Fred you're correct. The Acratech Long Lens Head comes in two configurations. An "indexable clamp" model and one that is not indexable. The indexable clamp can be reoriented without using a tool. The non-indexable model would require an allen wrench to change the clamp orientation. The indexable model is $30 more than the standard one which sells for $300.
Thanks, Chris, for the additional info. When I was looking at heads for the monopod, the Acratech was either in the RSN stage of delivery (Real Soon Now), or always out of stock, and I don’t recall their having two versions to offer. I “couldn’t wait” so got the RRS. Not having to use the Allen wrench to reorient would have been nice, but I am nonetheless pleased with the RRS.
Hi Dean, Like Bruce here, I have a MH-01 also, have not regret it and find this head very smooth to control, albeit quite expensive
Another use I have found is the ability to mount the MH-01 on top of the BH-55, have found this to be great for tracking BIF or fast moving objects Admittedly, I do not have a side-kick yet but hope to test my friends mid July so will be able to see if one is better than the other to operate, Here is the "piggy-back" system I'm using ATM
The big difference between the MH-01 type single axis swivel head and the gimbal is that the gimbal is essentially friction-less. The MH-01 needs a fair amount of tension because the weight is above the pivot. You could never get the lens balanced well enough to have it sit there with no tension applied to the head.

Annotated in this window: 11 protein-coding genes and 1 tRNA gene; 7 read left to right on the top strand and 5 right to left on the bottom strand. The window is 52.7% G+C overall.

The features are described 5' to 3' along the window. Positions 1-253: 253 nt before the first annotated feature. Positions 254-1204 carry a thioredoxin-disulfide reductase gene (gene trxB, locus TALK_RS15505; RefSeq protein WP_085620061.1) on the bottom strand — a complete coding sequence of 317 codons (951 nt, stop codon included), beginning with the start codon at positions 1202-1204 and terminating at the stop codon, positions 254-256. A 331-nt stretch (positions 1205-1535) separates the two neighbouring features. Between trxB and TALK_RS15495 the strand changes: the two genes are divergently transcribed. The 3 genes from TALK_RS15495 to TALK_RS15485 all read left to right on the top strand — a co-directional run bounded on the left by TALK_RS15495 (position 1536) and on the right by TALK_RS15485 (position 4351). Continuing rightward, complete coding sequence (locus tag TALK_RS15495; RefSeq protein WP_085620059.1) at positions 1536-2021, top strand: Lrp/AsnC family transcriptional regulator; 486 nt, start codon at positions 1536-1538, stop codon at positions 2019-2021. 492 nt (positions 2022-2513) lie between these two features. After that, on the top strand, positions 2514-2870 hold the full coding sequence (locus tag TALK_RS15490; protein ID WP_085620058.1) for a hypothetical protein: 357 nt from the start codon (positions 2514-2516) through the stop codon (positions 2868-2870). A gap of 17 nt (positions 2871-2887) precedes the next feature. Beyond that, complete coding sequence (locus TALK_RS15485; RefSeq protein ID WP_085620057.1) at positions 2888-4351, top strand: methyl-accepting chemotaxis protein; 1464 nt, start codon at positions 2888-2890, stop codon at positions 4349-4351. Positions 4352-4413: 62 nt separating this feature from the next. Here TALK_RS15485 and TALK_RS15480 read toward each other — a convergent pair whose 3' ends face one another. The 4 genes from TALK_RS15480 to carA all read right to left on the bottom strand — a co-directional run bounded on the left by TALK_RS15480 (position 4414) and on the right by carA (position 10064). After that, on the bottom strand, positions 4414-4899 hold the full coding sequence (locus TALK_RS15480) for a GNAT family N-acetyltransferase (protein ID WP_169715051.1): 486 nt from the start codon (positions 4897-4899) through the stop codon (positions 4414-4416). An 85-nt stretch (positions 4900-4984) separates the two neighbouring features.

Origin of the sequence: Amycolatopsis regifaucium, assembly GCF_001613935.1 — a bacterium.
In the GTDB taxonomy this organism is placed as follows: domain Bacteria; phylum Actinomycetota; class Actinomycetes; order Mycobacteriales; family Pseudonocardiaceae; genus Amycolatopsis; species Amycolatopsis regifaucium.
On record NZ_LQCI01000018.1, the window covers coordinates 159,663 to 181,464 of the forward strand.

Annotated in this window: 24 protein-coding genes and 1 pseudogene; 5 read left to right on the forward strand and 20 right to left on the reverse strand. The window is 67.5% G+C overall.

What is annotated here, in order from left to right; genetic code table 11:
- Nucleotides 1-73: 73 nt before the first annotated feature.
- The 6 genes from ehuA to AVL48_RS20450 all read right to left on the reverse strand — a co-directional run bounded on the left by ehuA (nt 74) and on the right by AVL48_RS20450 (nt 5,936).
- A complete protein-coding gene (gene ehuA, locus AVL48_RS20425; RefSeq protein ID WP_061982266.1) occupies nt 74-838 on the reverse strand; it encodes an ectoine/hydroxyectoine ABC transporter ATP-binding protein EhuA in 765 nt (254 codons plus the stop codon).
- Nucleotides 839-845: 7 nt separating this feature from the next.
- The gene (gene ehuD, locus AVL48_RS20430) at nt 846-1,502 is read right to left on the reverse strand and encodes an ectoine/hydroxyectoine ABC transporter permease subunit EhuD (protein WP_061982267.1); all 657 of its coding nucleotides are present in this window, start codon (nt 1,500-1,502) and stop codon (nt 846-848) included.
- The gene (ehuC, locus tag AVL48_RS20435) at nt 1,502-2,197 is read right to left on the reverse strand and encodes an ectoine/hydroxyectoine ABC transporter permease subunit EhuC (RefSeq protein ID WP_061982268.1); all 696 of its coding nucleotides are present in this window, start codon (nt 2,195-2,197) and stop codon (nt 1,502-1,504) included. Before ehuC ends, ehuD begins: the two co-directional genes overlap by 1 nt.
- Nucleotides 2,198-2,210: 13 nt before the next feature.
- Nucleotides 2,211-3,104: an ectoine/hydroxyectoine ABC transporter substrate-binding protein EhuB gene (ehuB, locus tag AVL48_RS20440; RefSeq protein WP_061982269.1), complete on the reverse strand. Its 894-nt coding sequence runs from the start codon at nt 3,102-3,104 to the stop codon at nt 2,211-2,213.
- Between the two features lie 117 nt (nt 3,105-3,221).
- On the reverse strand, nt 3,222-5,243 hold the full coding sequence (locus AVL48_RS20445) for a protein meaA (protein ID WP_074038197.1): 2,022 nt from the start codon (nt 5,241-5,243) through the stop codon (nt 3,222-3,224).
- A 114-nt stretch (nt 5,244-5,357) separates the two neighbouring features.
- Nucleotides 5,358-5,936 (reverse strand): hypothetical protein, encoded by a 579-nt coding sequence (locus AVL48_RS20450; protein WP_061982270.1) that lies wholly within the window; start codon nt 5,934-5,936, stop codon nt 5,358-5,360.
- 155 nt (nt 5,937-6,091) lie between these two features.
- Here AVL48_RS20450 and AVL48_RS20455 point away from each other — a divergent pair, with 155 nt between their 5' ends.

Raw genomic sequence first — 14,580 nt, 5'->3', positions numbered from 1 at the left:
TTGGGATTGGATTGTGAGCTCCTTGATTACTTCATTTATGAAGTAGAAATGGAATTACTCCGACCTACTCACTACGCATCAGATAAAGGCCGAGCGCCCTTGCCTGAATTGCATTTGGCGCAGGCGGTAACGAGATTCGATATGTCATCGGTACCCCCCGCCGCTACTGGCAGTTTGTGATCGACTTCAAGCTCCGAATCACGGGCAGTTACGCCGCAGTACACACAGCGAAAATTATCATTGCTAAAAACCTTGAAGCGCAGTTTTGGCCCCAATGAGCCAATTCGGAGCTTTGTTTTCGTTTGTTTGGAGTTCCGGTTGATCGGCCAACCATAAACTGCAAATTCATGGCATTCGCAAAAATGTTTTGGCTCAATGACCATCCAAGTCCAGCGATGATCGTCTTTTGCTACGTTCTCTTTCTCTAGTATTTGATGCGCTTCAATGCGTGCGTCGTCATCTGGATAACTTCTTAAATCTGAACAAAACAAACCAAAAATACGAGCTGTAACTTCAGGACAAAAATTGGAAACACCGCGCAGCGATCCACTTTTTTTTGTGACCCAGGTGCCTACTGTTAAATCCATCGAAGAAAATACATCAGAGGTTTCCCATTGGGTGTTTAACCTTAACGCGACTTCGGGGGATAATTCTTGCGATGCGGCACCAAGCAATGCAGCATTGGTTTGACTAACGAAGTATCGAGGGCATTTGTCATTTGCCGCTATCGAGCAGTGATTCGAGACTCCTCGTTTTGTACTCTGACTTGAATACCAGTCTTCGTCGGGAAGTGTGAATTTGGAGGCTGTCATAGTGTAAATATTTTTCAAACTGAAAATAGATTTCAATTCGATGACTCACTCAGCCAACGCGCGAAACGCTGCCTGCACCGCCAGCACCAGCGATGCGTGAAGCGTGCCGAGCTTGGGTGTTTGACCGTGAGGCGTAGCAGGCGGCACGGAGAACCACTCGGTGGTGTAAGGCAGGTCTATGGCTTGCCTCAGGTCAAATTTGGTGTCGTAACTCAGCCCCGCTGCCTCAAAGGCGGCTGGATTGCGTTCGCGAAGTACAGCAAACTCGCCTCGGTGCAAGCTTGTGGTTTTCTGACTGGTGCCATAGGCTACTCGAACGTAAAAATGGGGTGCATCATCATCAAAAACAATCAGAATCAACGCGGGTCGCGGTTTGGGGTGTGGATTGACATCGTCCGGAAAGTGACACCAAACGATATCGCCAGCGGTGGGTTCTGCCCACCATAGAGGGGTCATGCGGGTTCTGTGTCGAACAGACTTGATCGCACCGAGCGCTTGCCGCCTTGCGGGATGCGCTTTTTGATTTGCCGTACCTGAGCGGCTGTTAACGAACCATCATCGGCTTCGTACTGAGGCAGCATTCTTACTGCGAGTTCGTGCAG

The result is that it is always easier to track a difficult fast moving subject with a friction-less gimbal. It can be done on the MH-01, but not as effectively because there will always be significant drag compared to a gimbal.
>Hi Gary, > >The big difference between the MH-01 type single axis swivel >head and the gimbal is that the gimbal is essentially >friction-less. The MH-01 needs a fair amount of tension >because the weight is above the pivot. You could never get >the lens balanced well enough to have it sit there with no >tension applied to the head. > >The result is that it is always easier to track a difficult >fast moving subject with a friction-less gimbal. It can be >done on the MH-01, but not as effectively because there will >always be significant drag compared to a gimbal. Tks for the "heads-up" Neil, I'm finding mine well balanced, but in saying that, I am talking about an AF-S 300 f4, I virtually have the tension off when in use and find the BH-55 smooth as would be the Markins which I have had the opportunity to use also, I'm now looking forward to the comparison using my friends sidekick in a couple of weeks or so Regards, Gary
I used to have a photographic memory but never got it developed
I guess I'll get a monopod head one of these days, but so far I'm still using my Markins M20 (Q20 these days I guess). So far I've had little need to have a head on a tripod at the same time that I'm using the monopod, so I just use the head off my tripod. I keep saying that I'll get another head and I guess it's been about five years now...
_____ Brian... a bicoastal Nikonian and Team Member